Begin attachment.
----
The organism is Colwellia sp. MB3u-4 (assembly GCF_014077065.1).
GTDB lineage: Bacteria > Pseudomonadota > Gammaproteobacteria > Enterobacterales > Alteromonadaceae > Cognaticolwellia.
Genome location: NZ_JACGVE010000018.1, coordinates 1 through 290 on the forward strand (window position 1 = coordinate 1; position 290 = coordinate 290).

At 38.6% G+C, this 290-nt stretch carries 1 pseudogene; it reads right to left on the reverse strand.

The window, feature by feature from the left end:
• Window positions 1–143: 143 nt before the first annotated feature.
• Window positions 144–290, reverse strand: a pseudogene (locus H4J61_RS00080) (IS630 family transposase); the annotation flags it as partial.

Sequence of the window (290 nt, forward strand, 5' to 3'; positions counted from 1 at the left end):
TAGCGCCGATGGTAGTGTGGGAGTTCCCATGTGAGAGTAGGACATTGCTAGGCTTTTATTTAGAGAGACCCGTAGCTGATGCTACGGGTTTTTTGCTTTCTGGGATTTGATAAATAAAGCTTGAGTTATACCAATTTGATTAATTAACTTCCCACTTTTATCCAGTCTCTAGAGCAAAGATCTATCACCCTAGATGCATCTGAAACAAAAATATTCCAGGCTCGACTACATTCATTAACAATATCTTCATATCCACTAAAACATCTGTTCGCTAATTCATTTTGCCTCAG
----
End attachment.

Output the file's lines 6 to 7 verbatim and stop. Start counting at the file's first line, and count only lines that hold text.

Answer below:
• Window positions 1–143: 143 nt before the first annotated feature.
• Window positions 144–290, reverse strand: a pseudogene (locus H4J61_RS00080) (IS630 family transposase); the annotation flags it as partial.